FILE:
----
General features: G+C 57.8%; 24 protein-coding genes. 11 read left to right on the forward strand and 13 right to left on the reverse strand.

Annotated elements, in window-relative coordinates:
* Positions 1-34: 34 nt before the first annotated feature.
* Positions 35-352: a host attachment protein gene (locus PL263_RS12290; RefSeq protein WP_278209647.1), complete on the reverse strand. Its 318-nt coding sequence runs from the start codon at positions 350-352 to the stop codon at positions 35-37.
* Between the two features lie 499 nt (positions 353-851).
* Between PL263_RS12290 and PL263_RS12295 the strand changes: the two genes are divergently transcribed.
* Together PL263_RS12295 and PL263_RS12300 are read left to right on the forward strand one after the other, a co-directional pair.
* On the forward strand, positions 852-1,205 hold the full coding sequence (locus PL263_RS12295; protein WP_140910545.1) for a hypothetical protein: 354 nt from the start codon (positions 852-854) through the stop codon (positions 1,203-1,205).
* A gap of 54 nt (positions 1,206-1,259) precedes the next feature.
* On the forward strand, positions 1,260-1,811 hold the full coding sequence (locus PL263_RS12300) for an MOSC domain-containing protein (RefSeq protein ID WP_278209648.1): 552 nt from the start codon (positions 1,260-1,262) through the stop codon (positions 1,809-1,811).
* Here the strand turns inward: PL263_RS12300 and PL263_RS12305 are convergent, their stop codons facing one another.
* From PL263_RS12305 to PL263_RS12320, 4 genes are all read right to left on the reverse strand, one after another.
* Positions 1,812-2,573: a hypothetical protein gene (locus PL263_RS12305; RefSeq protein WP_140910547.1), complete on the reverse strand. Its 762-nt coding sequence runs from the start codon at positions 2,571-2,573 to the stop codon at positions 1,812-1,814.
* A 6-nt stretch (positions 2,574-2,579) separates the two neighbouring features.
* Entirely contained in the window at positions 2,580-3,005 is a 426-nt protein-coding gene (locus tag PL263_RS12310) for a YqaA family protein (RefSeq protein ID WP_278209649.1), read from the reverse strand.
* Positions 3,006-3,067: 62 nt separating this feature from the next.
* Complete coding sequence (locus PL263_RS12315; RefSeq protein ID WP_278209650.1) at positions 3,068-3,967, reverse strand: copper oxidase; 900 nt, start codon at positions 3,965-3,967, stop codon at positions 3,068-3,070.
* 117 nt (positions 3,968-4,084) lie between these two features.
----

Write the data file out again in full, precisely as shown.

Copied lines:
General features: G+C 57.8%; 24 protein-coding genes. 11 read left to right on the forward strand and 13 right to left on the reverse strand.

Annotated elements, in window-relative coordinates:
* Positions 1-34: 34 nt before the first annotated feature.
* Positions 35-352: a host attachment protein gene (locus PL263_RS12290; RefSeq protein WP_278209647.1), complete on the reverse strand. Its 318-nt coding sequence runs from the start codon at positions 350-352 to the stop codon at positions 35-37.
* Between the two features lie 499 nt (positions 353-851).
* Between PL263_RS12290 and PL263_RS12295 the strand changes: the two genes are divergently transcribed.
* Together PL263_RS12295 and PL263_RS12300 are read left to right on the forward strand one after the other, a co-directional pair.
* On the forward strand, positions 852-1,205 hold the full coding sequence (locus PL263_RS12295; protein WP_140910545.1) for a hypothetical protein: 354 nt from the start codon (positions 852-854) through the stop codon (positions 1,203-1,205).
* A gap of 54 nt (positions 1,206-1,259) precedes the next feature.
* On the forward strand, positions 1,260-1,811 hold the full coding sequence (locus PL263_RS12300) for an MOSC domain-containing protein (RefSeq protein ID WP_278209648.1): 552 nt from the start codon (positions 1,260-1,262) through the stop codon (positions 1,809-1,811).
* Here the strand turns inward: PL263_RS12300 and PL263_RS12305 are convergent, their stop codons facing one another.
* From PL263_RS12305 to PL263_RS12320, 4 genes are all read right to left on the reverse strand, one after another.
* Positions 1,812-2,573: a hypothetical protein gene (locus PL263_RS12305; RefSeq protein WP_140910547.1), complete on the reverse strand. Its 762-nt coding sequence runs from the start codon at positions 2,571-2,573 to the stop codon at positions 1,812-1,814.
* A 6-nt stretch (positions 2,574-2,579) separates the two neighbouring features.
* Entirely contained in the window at positions 2,580-3,005 is a 426-nt protein-coding gene (locus tag PL263_RS12310) for a YqaA family protein (RefSeq protein ID WP_278209649.1), read from the reverse strand.
* Positions 3,006-3,067: 62 nt separating this feature from the next.
* Complete coding sequence (locus PL263_RS12315; RefSeq protein ID WP_278209650.1) at positions 3,068-3,967, reverse strand: copper oxidase; 900 nt, start codon at positions 3,965-3,967, stop codon at positions 3,068-3,070.
* 117 nt (positions 3,968-4,084) lie between these two features.